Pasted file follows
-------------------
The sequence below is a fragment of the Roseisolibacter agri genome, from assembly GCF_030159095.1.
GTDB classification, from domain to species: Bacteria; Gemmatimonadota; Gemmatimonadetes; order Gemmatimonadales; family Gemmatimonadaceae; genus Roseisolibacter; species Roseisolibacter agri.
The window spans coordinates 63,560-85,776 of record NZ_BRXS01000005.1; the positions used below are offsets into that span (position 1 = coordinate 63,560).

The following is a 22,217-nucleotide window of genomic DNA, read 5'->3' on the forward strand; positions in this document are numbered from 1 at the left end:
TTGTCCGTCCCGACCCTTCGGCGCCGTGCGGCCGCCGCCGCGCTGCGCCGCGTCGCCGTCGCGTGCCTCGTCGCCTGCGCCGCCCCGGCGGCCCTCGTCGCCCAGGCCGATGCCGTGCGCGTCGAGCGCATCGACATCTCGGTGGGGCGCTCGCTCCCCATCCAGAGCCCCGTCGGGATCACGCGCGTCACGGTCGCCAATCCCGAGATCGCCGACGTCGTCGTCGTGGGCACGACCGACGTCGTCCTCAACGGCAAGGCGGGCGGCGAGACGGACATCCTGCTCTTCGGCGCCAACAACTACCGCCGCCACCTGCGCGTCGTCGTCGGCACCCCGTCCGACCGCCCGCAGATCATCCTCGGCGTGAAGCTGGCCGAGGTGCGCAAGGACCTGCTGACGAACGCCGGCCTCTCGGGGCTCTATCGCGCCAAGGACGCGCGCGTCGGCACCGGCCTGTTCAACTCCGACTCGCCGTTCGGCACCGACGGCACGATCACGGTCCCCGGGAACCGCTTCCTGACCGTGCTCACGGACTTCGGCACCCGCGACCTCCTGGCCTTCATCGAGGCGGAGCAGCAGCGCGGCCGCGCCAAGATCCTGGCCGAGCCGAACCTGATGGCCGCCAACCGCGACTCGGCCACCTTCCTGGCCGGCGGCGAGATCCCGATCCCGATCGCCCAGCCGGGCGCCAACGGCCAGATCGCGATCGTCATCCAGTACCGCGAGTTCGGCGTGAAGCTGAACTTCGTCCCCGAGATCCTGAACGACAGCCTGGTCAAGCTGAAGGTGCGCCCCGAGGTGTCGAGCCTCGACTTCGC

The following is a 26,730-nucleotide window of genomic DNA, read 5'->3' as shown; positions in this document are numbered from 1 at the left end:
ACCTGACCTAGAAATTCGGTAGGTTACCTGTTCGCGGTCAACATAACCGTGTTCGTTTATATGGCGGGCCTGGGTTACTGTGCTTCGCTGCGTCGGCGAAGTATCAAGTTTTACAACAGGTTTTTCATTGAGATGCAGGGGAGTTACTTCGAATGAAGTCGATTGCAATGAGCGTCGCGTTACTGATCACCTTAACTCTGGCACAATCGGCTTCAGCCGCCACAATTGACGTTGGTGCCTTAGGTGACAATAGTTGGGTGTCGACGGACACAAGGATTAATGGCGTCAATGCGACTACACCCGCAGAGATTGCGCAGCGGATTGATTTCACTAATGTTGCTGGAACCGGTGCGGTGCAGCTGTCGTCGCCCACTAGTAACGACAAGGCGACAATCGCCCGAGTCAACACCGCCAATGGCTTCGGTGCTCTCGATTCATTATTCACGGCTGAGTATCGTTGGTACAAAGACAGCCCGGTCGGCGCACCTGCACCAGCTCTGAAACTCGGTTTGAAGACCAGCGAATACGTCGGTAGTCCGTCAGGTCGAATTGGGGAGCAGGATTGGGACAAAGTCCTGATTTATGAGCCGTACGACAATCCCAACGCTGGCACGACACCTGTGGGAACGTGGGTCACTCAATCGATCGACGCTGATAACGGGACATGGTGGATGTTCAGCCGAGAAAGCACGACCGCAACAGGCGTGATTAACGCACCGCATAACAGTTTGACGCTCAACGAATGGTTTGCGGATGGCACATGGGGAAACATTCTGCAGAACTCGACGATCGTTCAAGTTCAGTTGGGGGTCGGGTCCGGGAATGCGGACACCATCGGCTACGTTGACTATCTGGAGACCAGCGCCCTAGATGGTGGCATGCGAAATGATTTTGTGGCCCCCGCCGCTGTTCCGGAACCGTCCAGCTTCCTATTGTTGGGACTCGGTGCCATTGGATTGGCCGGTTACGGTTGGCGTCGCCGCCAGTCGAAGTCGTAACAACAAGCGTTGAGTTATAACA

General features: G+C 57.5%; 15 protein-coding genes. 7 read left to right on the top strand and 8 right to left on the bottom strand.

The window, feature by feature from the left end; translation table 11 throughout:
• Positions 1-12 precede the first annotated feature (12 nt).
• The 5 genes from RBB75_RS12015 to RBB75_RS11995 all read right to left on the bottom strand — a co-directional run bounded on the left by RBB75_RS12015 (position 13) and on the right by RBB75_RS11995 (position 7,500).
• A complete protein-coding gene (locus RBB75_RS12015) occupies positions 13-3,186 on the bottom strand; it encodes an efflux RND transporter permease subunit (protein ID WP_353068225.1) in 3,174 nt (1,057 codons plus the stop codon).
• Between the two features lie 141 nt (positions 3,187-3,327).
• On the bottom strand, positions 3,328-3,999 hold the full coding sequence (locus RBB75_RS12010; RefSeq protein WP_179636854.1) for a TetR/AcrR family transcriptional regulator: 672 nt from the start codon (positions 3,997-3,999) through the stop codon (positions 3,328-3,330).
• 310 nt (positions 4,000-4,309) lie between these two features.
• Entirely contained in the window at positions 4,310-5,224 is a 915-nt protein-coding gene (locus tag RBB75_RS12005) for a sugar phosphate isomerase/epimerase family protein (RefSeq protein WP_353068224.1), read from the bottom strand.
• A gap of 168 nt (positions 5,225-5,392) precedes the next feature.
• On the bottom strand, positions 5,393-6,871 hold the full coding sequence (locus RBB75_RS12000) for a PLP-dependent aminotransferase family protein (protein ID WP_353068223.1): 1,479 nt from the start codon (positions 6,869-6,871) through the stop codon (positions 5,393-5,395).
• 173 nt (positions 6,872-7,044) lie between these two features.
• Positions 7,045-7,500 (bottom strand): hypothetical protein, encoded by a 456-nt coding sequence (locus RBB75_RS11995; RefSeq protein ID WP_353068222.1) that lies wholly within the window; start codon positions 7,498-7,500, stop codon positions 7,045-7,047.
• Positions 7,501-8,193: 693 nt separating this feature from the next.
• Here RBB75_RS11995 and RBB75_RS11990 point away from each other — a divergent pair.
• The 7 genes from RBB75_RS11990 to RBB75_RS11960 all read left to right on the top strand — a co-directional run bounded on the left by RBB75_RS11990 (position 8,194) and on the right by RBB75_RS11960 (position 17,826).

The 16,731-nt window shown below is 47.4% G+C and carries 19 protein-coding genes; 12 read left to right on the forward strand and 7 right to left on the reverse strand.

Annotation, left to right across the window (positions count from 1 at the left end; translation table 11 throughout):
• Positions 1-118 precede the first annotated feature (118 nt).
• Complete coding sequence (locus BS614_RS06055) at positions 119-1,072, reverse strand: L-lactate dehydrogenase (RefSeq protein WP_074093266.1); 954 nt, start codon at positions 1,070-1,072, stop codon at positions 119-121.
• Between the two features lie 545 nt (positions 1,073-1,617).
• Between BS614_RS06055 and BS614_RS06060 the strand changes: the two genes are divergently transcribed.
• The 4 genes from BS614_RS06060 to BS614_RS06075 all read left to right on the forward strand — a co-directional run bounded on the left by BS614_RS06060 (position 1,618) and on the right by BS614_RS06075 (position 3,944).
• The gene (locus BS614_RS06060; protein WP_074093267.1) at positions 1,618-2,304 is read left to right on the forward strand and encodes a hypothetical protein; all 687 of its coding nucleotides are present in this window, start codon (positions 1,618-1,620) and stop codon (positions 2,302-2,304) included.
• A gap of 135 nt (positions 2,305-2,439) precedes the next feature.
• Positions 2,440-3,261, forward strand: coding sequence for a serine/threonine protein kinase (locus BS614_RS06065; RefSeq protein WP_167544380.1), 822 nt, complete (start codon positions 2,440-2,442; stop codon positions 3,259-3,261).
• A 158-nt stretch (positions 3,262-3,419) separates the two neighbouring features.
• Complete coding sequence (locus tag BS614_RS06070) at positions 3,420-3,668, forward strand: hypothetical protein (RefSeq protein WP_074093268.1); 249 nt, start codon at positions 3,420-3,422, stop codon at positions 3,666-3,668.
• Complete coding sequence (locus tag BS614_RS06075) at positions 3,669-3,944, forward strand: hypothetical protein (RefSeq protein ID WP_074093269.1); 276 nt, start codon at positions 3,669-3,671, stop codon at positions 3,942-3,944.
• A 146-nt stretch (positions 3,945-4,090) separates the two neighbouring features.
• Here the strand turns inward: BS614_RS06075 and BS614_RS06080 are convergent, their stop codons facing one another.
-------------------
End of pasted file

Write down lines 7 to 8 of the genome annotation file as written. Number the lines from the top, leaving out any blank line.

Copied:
ACCTGACCTAGAAATTCGGTAGGTTACCTGTTCGCGGTCAACATAACCGTGTTCGTTTATATGGCGGGCCTGGGTTACTGTGCTTCGCTGCGTCGGCGAAGTATCAAGTTTTACAACAGGTTTTTCATTGAGATGCAGGGGAGTTACTTCGAATGAAGTCGATTGCAATGAGCGTCGCGTTACTGATCACCTTAACTCTGGCACAATCGGCTTCAGCCGCCACAATTGACGTTGGTGCCTTAGGTGACAATAGTTGGGTGTCGACGGACACAAGGATTAATGGCGTCAATGCGACTACACCCGCAGAGATTGCGCAGCGGATTGATTTCACTAATGTTGCTGGAACCGGTGCGGTGCAGCTGTCGTCGCCCACTAGTAACGACAAGGCGACAATCGCCCGAGTCAACACCGCCAATGGCTTCGGTGCTCTCGATTCATTATTCACGGCTGAGTATCGTTGGTACAAAGACAGCCCGGTCGGCGCACCTGCACCAGCTCTGAAACTCGGTTTGAAGACCAGCGAATACGTCGGTAGTCCGTCAGGTCGAATTGGGGAGCAGGATTGGGACAAAGTCCTGATTTATGAGCCGTACGACAATCCCAACGCTGGCACGACACCTGTGGGAACGTGGGTCACTCAATCGATCGACGCTGATAACGGGACATGGTGGATGTTCAGCCGAGAAAGCACGACCGCAACAGGCGTGATTAACGCACCGCATAACAGTTTGACGCTCAACGAATGGTTTGCGGATGGCACATGGGGAAACATTCTGCAGAACTCGACGATCGTTCAAGTTCAGTTGGGGGTCGGGTCCGGGAATGCGGACACCATCGGCTACGTTGACTATCTGGAGACCAGCGCCCTAGATGGTGGCATGCGAAATGATTTTGTGGCCCCCGCCGCTGTTCCGGAACCGTCCAGCTTCCTATTGTTGGGACTCGGTGCCATTGGATTGGCCGGTTACGGTTGGCGTCGCCGCCAGTCGAAGTCGTAACAACAAGCGTTGAGTTATAACA

General features: G+C 57.5%; 15 protein-coding genes. 7 read left to right on the top strand and 8 right to left on the bottom strand.